Feeds:
Posts
Comments

Archive for January, 2014

Another unexpected bird that I sighted during a recent walk around my neighborhood was this American Goldfinch (Spinus tristis). I don’t think that I have seen one before during the winter—during the spring and the summer the goldfinch’s bright yellow plumage makes it easier to spot one.

I guess I need to pay more attention to the birds of the neighborhood, for it appears that more of them overwinter than I originally thought. What else is out there, waiting to be seen and photographed?

goldfinch1_blog

© Michael Q. Powell. All rights reserved

Read Full Post »

I didn’t think that there were many birds in my suburban neighborhood at this time of the year, so I was pleasantly surprised to see a number of different species during a post-snowstorm walk, including this White-breasted Nuthatch (Sitta carolinensis). For most of hte time that I was observing it, the nuthatch was in the typical head-down position, but it finally turned its head to the side and I got this shot.

nuthatch1_blog

© Michael Q. Powell. All rights reserved

Read Full Post »

How do you convey a sense of the winter season? Do you take wide-angle shots of snow-covered mountain peaks? Do you show vast fields or forests or frozen ponds, all blanketed in white?

I didn’t really have a plan when I set out for a walk in my neighborhood after a recent storm that dumped over six inches of snow (about 15 cm) on us. The sun was shining and the snow was beautiful, though it was windy and cold. I walked for a while, taking in this uncommon view of the common scenery (we don’t get snow very often in Northern Virginia), when I caught sight of some motion out of the corner of my eye—an oak leaf was dancing across the surface of the powdery snow.

When the leaf came to rest, I hurried toward it, wanting to capture the simple beauty of this winter still life that conveyed to me a sense of the winter season.

leaf_snow_blog

© Michael Q. Powell. All rights reserved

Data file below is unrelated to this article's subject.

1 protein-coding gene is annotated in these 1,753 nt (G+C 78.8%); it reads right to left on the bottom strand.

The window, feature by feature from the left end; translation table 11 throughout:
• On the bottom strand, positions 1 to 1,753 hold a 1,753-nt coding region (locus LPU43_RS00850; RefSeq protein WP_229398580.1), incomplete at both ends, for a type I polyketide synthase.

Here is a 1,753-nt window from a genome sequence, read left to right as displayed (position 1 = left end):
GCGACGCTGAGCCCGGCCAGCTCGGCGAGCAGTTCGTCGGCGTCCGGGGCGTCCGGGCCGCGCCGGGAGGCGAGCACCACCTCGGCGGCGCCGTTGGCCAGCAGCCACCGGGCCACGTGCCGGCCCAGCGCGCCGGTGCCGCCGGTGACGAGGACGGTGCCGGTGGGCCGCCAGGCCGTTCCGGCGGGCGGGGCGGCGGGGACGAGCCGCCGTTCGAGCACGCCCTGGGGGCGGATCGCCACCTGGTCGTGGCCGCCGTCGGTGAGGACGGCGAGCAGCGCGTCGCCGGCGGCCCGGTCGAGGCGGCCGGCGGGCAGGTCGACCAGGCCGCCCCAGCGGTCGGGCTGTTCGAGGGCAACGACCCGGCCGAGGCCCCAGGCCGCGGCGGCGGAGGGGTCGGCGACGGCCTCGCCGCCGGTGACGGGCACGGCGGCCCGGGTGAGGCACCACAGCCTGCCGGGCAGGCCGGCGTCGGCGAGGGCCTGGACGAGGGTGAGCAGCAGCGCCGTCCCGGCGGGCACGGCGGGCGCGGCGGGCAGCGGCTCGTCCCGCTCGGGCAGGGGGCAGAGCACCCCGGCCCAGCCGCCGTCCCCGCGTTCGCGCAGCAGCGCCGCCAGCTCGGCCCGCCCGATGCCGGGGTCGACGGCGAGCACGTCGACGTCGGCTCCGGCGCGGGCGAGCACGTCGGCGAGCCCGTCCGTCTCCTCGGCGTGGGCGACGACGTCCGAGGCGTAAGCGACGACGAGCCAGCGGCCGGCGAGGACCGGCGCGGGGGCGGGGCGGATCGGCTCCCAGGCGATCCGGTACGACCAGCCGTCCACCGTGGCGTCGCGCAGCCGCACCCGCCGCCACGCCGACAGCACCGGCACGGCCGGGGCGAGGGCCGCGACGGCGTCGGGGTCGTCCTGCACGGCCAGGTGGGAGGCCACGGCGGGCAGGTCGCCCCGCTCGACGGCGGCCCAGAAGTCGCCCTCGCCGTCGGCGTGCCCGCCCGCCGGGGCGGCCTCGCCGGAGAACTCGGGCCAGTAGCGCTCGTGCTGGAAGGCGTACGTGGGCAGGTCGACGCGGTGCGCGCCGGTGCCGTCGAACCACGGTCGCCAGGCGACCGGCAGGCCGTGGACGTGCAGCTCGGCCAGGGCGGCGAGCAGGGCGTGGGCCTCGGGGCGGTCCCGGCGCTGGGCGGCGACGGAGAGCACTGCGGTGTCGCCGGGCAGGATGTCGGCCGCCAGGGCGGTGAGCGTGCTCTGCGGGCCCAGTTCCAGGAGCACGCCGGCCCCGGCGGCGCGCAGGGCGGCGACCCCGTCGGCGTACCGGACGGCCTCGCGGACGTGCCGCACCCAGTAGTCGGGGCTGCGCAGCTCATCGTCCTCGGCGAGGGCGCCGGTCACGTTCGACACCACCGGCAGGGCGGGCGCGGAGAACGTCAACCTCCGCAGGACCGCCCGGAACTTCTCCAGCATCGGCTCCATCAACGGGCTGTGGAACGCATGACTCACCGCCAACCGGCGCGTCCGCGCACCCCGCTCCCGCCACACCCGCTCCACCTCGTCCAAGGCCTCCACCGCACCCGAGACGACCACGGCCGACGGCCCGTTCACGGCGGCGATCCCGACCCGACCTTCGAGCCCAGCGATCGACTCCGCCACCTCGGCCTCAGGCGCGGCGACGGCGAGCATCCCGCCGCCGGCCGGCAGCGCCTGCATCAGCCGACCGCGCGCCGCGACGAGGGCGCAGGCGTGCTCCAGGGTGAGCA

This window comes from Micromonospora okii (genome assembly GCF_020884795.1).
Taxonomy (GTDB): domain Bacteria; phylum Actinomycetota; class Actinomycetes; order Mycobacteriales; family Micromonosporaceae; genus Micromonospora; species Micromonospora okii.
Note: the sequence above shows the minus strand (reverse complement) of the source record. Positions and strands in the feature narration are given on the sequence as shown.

Read Full Post »

Despite the frigid cold and snow, the squirrels in my neighborhood are out and active (and looking surprisingly cute).

squirrel_snow_blog

© Michael Q. Powell. All rights reserved

Read Full Post »

Little kids get pretty excited about snow, but it’s hard to match the enthusiasm of a puppy as she propels herself face-first into the freshly fallen snow.

These shots show Freckles, a year-old Cocker Spaniel, a few seconds after she dove into the snow in my backyard. The yard had areas of sunshine and shadows and the snow appears white when Freckles was in the sun, as in the first image. The snow took on a bluish cast  however, when the snow in the background was in the shadows. I liked the effect and cropped the second image to make the background more uniform, causing it to look a bit like a formal studio shot.

freckles_snow1_blogfreckles_snow2

© Michael Q. Powell. All rights reserved

Read Full Post »

Northern Cardinals (Cardinalis cardinalis) are one of my favorite birds, in part because they stay with us throughout the winter. The bright red color of the male cardinal never fails to lift my spirits, even on a dreary, rainy day in mid-December, when I took this photo. The feathers on the bird’s body seem to be more subdued than usual, but the spiky red feathers on the cardinal’s head give it plenty of color as well as attitude.

We are covered in snow, thanks to yesterday’s daylong snowstorm, and I would love to get some shots of a cardinal in the snow. The bitterly cold temperatures (it’s 9 degrees F (minus 13 C) and windy right now), gusty winds, and treacherous road conditions, however, may limit my photo opportunities for the next few days.

cardinal_rainy_blog

© Michael Q. Powell. All rights reserved

Read Full Post »

Yesterday when the sun was shining and the temperature soared to the high 50’s (15 degrees C), I was blissfully ignorant that snow was headed our way. Like this Eastern Painted Turtle (Chrysemys picta picta) that I observed at my local marsh, I wanted only to bask in the warmth of the sun.

Today in the Washington D.C. area, the federal government and most of the schools are closed and we are all hunkered down as we await the arrival of what is forecast to be the biggest snowstorm we’ve had in a few years, as much as eight inches (20cm).

During the summer, I often see a whole row of turtles on this particular log, but yesterday this was the only turtle that had bee roused from its slumbering state by the surprisingly warm, sunny weather. The mud on its shell suggests that this turtle did not swim around a lot, but made a beeline for this log after rose to the surface.

I suspect that this turtle is already back in the mud at the bottom of the pond today, comfortably dreaming of spring, when it will reemerge into the sun.

turtle_jan_blog

Click on the photo to see a higher resolution view of the turtle.

© Michael Q. Powell. All rights reserved

Read Full Post »

« Newer Posts - Older Posts »